I recently picked up a copy of the LEGO ideas book, and been inspired. As a novice builder, I've noticed that almost every model makes use of tiles to provide a finished look, which seems like a great idea.

Accordingly, I'm interested in buying some tiles in bulk for assorted building projects, but I'm overwhelmed by the options. Bricklink has many kinds of tile. What would be a good starting set of tile pieces to aim for, and roughly how many? And what's the difference between tiles with and without grooves? Is the groove on the bottom? Is one piece much more useful than the other? Argh! So many options! Can anyone recommend a sensible way to proceed?

  • 4
    All modern LEGO sets now use the groove ones. The without ones haven't been sen new for a long while.
    – ACarter
    Aug 21, 2012 at 20:27

3 Answers 3


Looks like there are really two different questions here. Allow me to address the question regarding grooves on the tiles:

What's the difference between tiles with and without grooves?

Basically, on tiles without grooves, the vertical edges run continuously straight from top to bottom. On tiles with grooves, there is a small lip at the bottom of the tile just large enough for a fingernail or a separator tool.

A visual comparison between the 1 x 2 tile without groove (red) and the 1 x 2 tile with groove (grey) shows the continuous vertical sides vs. the lip that forms the 'groove':

Without groove With groove

Is the groove on the bottom?

Yes, it runs all the way around the bottom of the tile.

Is one piece much more useful than the other?

The difference is mainly in the ease of removing the tiles once attached to another Lego element. As I mentioned above, the groove leaves enough space to prise the tile away from whatever other LEGO element it is attached to. In the case of the 2 x 2 Tile without groove that you reference in the question, according to bricklink, it was discontinued in 1978 after the 2 x 2 Tile with groove appeared in 1973, so I would guess that LEGO considered the 'with groove' to be a better design.

  • 5
    LEGO definitely favors the "with groove" option as it's easier to remove. Since they aim their toys at kids, they wanted to remove the frustration linked with the difficulty to remove non-groove tiles. All new tiles have grooves, so when buying some, you can pretty much forget about non-grooved ones unless you've a very good reason to (completing an old collector set for example). By the way, even "jumper plates" are grooved now.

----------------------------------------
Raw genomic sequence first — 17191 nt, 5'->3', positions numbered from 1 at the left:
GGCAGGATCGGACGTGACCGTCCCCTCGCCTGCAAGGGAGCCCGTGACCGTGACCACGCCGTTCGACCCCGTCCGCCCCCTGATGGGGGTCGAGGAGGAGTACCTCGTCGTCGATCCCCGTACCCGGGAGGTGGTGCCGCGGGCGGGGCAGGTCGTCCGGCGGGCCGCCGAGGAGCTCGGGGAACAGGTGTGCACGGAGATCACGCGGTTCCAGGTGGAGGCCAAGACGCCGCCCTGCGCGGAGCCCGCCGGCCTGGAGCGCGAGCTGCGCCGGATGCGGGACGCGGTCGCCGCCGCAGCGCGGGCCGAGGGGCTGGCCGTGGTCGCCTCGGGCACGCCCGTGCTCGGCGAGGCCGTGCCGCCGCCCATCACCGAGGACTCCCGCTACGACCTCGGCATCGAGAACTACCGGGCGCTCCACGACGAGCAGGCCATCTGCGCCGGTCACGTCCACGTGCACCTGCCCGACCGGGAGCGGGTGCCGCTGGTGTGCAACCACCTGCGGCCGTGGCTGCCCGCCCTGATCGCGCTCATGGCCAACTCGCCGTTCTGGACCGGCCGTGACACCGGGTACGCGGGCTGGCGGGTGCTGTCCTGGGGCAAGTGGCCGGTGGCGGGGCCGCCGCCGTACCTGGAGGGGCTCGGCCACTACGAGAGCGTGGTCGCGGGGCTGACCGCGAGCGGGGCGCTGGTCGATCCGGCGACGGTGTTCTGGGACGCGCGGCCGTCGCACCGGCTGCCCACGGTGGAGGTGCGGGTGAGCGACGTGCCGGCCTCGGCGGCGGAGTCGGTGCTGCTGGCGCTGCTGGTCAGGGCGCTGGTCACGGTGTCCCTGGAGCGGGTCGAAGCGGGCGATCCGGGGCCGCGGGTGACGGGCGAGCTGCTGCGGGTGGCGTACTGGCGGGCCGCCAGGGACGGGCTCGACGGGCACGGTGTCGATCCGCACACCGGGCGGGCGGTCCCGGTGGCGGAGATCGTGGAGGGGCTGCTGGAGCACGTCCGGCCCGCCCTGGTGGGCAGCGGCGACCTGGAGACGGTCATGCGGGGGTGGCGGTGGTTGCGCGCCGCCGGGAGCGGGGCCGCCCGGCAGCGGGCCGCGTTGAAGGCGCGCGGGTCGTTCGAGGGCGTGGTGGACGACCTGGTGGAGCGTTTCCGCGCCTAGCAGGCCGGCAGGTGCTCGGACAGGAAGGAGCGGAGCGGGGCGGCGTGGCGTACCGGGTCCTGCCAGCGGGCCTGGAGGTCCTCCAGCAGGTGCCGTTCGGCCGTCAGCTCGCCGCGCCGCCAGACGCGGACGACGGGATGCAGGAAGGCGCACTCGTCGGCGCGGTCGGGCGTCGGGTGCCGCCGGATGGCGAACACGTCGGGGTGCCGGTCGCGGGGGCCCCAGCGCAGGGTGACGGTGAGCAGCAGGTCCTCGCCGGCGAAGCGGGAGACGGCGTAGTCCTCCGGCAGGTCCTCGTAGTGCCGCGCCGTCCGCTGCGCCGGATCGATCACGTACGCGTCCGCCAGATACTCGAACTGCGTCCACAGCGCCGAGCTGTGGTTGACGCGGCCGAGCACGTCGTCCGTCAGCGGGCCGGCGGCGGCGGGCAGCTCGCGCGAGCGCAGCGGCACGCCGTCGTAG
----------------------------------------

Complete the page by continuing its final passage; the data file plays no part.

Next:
– Joubarc
    Aug 18, 2012 at 6:00

Whilst I can't answer specifics on types and quantities, look out for sets that include a reasonable umber of tiled pieces. The modular buildings all include a fair number and range, as do the Minecraft series of kits. Our local Lego store (Watford, UK) had a whole cup of 1x1 tiles all in a dark colour that someone had put to one side, but they weren't 'on the wall' when I looked.

  • 1
    Note that the Minecraft sets are predominantly 1x1 tiles, which may limit their usefulness. Jul 7, 2014 at 21:25

What to do for tiles? Have a collector rifle through their collection for hours and see how many of each piece they have! (Did that for you.) Here's the base you wanted:

  • 10 1x1 wih studs, 20 without
  • 200 studs (some say they're plates)
  • 20 2x2, both kinds each, 30 circular, 10 circular without studs
  • 16 1x2, 8 without studs, 8 grilles
  • 4 3x1, both kinds each
  • 8 3x2, studless don't exist
  • 40 4x2, 4 studless
  • 8 6x2
  • 4 8x2
  • 4 10x2
  • 4 4x4, 6 circular, 2 open circular
  • 6 6x4
  • 4 6x6
  • 4 10x6
  • 1 baseplate

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